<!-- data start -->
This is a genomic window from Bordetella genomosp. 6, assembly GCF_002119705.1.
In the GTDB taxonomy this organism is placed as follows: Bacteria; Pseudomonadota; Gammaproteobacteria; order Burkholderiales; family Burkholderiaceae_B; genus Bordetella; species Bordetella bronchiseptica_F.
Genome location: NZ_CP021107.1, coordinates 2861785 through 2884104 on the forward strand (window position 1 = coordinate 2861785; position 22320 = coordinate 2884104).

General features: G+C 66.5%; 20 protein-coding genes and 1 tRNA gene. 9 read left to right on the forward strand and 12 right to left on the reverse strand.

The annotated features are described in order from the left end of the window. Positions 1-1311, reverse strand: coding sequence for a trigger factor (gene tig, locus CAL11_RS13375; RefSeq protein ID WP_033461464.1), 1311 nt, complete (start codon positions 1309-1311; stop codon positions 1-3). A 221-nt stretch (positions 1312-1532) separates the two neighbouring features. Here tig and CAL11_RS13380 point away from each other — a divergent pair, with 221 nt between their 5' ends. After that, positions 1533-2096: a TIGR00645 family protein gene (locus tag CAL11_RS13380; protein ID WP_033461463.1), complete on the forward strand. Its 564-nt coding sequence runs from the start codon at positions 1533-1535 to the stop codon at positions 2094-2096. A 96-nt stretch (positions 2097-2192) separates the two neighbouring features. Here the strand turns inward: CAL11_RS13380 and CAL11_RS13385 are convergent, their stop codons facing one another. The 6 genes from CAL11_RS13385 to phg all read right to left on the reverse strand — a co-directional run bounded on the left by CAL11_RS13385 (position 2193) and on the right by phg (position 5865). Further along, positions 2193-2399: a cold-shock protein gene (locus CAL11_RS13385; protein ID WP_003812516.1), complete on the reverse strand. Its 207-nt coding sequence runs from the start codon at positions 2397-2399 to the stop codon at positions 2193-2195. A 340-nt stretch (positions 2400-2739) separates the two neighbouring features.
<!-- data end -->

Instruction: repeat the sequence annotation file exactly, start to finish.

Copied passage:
This is a genomic window from Bordetella genomosp. 6, assembly GCF_002119705.1.
In the GTDB taxonomy this organism is placed as follows: Bacteria; Pseudomonadota; Gammaproteobacteria; order Burkholderiales; family Burkholderiaceae_B; genus Bordetella; species Bordetella bronchiseptica_F.
Genome location: NZ_CP021107.1, coordinates 2861785 through 2884104 on the forward strand (window position 1 = coordinate 2861785; position 22320 = coordinate 2884104).

General features: G+C 66.5%; 20 protein-coding genes and 1 tRNA gene. 9 read left to right on the forward strand and 12 right to left on the reverse strand.

The annotated features are described in order from the left end of the window. Positions 1-1311, reverse strand: coding sequence for a trigger factor (gene tig, locus CAL11_RS13375; RefSeq protein ID WP_033461464.1), 1311 nt, complete (start codon positions 1309-1311; stop codon positions 1-3). A 221-nt stretch (positions 1312-1532) separates the two neighbouring features. Here tig and CAL11_RS13380 point away from each other — a divergent pair, with 221 nt between their 5' ends. After that, positions 1533-2096: a TIGR00645 family protein gene (locus tag CAL11_RS13380; protein ID WP_033461463.1), complete on the forward strand. Its 564-nt coding sequence runs from the start codon at positions 1533-1535 to the stop codon at positions 2094-2096. A 96-nt stretch (positions 2097-2192) separates the two neighbouring features. Here the strand turns inward: CAL11_RS13380 and CAL11_RS13385 are convergent, their stop codons facing one another. The 6 genes from CAL11_RS13385 to phg all read right to left on the reverse strand — a co-directional run bounded on the left by CAL11_RS13385 (position 2193) and on the right by phg (position 5865). Further along, positions 2193-2399: a cold-shock protein gene (locus CAL11_RS13385; protein ID WP_003812516.1), complete on the reverse strand. Its 207-nt coding sequence runs from the start codon at positions 2397-2399 to the stop codon at positions 2193-2195. A 340-nt stretch (positions 2400-2739) separates the two neighbouring features.